Synopses & Reviews
In this acclaimed historical study, Alexander Saxton establishes the centrality of white racism to American politics and culture. Examining images of race at a popular level - from blackface minstrelsy to the construction of the Western hero, from grassroots political culture to dime novels - as well as the philosophical constructions of the political elite, it is a powerful and comprehensive account of the ideological forces at work in the formation of modern America.
In this historical study, Saxton asks why white racism remained an idealogical force in America long after the need to justify slavery and Western conquest had disappeared. It examines images of race at a popular level, from blackfaced minstrels to dime novels.
Saxton asks why white racism remained an ideological force in America long after the need to justify slavery and Western conquest had disappeared.
About the Author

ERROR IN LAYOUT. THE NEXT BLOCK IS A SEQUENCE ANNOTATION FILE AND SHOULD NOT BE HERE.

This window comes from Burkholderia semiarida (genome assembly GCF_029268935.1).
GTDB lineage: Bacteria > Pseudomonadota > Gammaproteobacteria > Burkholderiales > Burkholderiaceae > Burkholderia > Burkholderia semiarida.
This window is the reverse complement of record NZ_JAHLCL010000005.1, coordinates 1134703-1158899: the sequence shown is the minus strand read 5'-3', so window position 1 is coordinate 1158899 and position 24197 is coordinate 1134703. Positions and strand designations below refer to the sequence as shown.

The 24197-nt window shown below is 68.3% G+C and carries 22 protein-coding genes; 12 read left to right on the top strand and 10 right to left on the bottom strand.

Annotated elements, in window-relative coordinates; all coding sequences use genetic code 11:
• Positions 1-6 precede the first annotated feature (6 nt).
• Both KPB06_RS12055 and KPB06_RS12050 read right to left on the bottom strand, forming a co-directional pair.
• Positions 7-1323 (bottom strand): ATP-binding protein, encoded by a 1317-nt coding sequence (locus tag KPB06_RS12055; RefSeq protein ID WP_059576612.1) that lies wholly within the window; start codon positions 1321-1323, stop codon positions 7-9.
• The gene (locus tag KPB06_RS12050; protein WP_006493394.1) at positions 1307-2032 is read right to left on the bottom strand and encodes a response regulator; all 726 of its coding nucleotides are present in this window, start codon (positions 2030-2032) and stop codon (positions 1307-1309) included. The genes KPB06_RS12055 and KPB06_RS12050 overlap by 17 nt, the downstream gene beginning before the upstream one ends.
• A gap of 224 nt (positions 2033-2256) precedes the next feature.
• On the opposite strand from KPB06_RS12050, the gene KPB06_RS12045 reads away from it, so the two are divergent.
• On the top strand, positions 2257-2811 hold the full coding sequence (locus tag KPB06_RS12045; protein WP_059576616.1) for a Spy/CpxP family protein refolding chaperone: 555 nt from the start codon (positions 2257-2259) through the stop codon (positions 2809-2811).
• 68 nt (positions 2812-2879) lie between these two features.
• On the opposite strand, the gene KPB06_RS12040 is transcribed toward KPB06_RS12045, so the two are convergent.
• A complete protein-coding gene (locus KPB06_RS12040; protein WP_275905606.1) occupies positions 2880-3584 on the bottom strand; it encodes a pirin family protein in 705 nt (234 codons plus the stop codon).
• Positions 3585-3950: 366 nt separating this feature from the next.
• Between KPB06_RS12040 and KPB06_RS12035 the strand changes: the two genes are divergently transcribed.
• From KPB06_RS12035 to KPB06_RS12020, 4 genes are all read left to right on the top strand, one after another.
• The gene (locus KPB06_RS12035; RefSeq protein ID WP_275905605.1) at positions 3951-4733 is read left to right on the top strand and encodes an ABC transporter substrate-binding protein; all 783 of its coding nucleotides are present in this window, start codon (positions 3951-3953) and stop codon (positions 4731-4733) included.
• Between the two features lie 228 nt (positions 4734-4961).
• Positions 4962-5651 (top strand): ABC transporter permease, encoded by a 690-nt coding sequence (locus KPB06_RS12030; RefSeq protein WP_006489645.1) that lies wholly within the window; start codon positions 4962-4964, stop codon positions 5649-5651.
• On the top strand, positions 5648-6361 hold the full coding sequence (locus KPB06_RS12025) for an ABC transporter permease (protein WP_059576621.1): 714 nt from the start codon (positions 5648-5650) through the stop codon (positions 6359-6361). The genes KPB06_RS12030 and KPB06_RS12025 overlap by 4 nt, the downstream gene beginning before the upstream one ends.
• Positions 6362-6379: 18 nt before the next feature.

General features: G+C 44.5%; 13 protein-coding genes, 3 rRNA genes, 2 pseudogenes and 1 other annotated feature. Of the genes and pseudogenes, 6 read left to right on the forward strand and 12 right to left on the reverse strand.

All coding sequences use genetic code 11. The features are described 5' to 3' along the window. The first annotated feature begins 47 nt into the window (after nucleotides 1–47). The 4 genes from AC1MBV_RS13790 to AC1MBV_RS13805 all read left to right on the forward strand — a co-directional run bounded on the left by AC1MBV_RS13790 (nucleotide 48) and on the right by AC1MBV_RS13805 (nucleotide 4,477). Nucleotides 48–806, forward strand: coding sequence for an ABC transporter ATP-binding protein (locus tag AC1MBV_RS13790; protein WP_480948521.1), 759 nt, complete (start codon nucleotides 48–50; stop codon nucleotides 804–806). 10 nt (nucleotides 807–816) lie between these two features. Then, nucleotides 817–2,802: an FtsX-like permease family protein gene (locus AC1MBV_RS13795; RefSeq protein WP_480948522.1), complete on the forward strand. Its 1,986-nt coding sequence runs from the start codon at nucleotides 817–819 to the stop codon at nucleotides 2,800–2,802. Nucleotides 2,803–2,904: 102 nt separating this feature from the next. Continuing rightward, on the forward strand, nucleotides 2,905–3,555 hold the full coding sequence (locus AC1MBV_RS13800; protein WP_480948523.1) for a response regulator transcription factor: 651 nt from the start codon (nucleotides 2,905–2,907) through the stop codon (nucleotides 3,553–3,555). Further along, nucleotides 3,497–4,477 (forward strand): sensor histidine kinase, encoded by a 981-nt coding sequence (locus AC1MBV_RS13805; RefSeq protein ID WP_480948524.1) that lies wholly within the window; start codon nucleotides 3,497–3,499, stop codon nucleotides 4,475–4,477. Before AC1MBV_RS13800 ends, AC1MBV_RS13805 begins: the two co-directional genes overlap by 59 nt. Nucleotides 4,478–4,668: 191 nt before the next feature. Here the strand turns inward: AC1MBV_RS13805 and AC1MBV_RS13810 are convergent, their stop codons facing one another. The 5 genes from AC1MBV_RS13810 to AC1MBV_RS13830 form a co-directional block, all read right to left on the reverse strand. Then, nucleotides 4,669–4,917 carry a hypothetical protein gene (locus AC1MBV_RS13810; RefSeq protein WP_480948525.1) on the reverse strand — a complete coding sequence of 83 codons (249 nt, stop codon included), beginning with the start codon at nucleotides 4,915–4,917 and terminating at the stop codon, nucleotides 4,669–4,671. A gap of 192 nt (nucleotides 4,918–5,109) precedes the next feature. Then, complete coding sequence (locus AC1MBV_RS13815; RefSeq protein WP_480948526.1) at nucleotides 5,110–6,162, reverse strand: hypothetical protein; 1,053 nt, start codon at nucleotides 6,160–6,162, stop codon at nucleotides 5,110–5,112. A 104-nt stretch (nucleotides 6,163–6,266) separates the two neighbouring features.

Alexander Saxton, a professor emeritus of history at the University of California, Los Angeles, is also the author of The Indispenasble Enemy: Labor and Anti-Chinese Movement in California as well as several novels. He spent nearly twenty years as a merchant seaman and carpenter before launching a distinguished academic career.David Roediger is Kendrick Babcock Chair of History at the University of Illinois. Among his books are Our Own Time: A History of American Labor and the Working Day (with Philip S. Foner), How Race Survived US History: From Settlement and Slavery to the Obama Phenomenon, and The Wages of Whiteness: Race and the Making of the American Working Class. He is the editor of Fellow Worker: The Life of Fred Thompson, The North and Slavery and Black on White: Black Writers on What It Means to Be White as well as a new edition of Covington Hall's Labor Struggles in the Deep South. His articles have appeared in New Left Review, Against the Current, Radical History Review, History Workshop Journal, The Progressive and Tennis.Mike Davis is the author of several books including City of Quartz, Ecology of Fear, Late Victorian Holocausts, and Magical Urbanism. He was recently awarded a MacArthur Fellowship. He lives in Papa'aloa, Hawaii.Michael Sprinker was Professor of English and Comparative Literature at the State University of New York at Stony Brook. His Imaginary Relations: Aesthetics and Ideology in the History of Historical Materialism and History and Ideology in Proust are also published by Verso. Together with Mike Davis, he founded Verso's Haymarket Series and guided it until his death in 1999.